Atlantic Power (NYSE:AT) is a power generation and infrastructure company with assets in the United States and Canada. While not so long ago AT had a market capitalization of well over a billion dollars and appeared to be a fairly solid investment, it soon fell apart, as it had transpired that AT management had misled investors and failed to disclose important information. AT's strong dividend was cut, and numerous class action lawsuits began against AT from disgruntled investors. After AT has lost so much of its value (currently it trades at roughly a third of its price from its highs), the question is whether AT can recover somewhat and provide investors with solid returns.
AT recently announced its Q1 2013 results, with cash flows from operating activities of $74.2 million (an 11% increase year-over-year), and a projected income (loss) of $31.1 million (a substantial increase of $68.1 million year-over-year). Upon announcing these results AT stock had a decent run upwards. In my view, the most important considerations for AT investors now are the following:
- AT's past two quarters of earnings (Q4 2012 and Q3 2012) were both mediocre, and obviously contributed to the decline in stock price (along with the decreased dividend and lawsuits against AT). Q1 2013 earnings had low expectations (especially after management had given low 2013 guidance), and thus even a substantial loss will boost the stock up if it is a lower loss than is expected. Given the circumstances and expectations, AT's Q1 2013 earnings could not be considered disappointing.
- Much of the revenue generated in Q1 2013 came from AT's new ventures (Meadow Creek and Canadian Hills), which were added at the end of December. Beyond these, AT later began its Piedmont biomass project on April 19, though this project has been delayed somewhat. AT is focusing on its new businesses and has cut out other projects (such as the Auburndale, Lake and Pasco projects) to raise cash. Even after Q1 2013 results, it is still far too early to be able to judge the validity of AT's new projects. But it is interesting how management is clearly taking the company in a new direction in the way of renewable energy, and focusing on an entirely new growth strategy.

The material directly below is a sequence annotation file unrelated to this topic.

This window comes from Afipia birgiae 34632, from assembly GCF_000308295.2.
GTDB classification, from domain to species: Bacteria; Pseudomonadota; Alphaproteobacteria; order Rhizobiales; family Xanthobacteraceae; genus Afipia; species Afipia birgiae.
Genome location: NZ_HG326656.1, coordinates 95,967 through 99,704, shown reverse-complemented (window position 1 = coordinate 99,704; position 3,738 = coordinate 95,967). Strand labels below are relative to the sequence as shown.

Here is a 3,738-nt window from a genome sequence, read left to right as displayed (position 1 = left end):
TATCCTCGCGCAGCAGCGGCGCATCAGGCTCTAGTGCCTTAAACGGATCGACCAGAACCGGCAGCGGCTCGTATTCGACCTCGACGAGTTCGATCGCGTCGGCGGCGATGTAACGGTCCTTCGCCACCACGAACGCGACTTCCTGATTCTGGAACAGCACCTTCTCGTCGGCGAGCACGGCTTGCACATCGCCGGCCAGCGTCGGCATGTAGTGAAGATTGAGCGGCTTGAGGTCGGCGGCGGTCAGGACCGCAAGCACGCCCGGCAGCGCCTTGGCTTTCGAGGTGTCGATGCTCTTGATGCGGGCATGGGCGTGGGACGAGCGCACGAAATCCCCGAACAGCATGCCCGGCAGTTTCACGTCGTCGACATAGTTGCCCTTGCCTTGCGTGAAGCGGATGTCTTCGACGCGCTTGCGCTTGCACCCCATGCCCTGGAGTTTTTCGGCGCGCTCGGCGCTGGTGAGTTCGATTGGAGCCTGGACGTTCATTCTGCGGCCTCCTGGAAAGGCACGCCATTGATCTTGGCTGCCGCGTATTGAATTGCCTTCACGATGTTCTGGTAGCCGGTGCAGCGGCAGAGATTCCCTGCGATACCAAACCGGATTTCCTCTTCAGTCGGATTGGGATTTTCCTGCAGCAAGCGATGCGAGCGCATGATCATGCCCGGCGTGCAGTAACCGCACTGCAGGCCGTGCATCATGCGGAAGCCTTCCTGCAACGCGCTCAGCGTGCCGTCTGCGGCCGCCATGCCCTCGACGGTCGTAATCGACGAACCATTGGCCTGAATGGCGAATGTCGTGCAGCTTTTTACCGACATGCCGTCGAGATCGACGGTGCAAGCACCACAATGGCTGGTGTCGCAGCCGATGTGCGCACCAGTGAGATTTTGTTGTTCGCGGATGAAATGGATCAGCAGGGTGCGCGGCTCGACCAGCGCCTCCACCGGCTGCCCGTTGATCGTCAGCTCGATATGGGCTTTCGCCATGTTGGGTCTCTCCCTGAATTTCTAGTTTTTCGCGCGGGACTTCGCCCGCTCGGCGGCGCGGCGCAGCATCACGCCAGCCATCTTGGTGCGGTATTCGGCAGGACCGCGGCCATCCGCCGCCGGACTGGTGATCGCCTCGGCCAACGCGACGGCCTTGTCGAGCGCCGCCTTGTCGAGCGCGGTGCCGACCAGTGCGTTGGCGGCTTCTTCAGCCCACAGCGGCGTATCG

- AT management have proven themselves to be untrustworthy, having severely decreased the dividend of the stock and misleading investors in the past. By now management should have resolved to run a transparent operation and avoid the possibility of any future mishaps, but there is still a risk that there are more skeletons in the closet that may come to light in the future, or management may make decisions that will have a negative impact on the stock. I believe future dividend cuts are still not out of the question, and there's also the possibility that additional common shares will be offered to the public.
- Much of AT's power is generated by natural gas. As natural gas prices have increased substantially (and many analysts believe it will continue to rise), this has an impact on AT's profit margins. However, AT is able to protect itself against an increase in natural gas prices by hedging, and I believe it should (and will) continue to hedge against the price of natural gas in order to reduce its risk.
AT could hardly be considered a safe investment opportunity with guaranteed growth in future. There is a lot of uncertainty involved, and investors seeking a steady return would do well to avoid the stock. However, I am inclined to believe that AT is a decent speculative investment with high risk and high reward. The fact that the stock has dropped so severely means that AT has the potential to bounce significantly, and we can see that management is clearly taking the company in a new direction with the introduction of new projects that have brought in significant revenue in just the first quarter of operation. I will not be trading AT, but will be watching with interest.
Disclosure: I have no positions in any stocks mentioned, and no plans to initiate any positions within the next 72 hours. I wrote this article myself, and it expresses my own opinions. I am not receiving compensation for it (other than from Seeking Alpha). I have no business relationship with any company whose stock is mentioned in this article.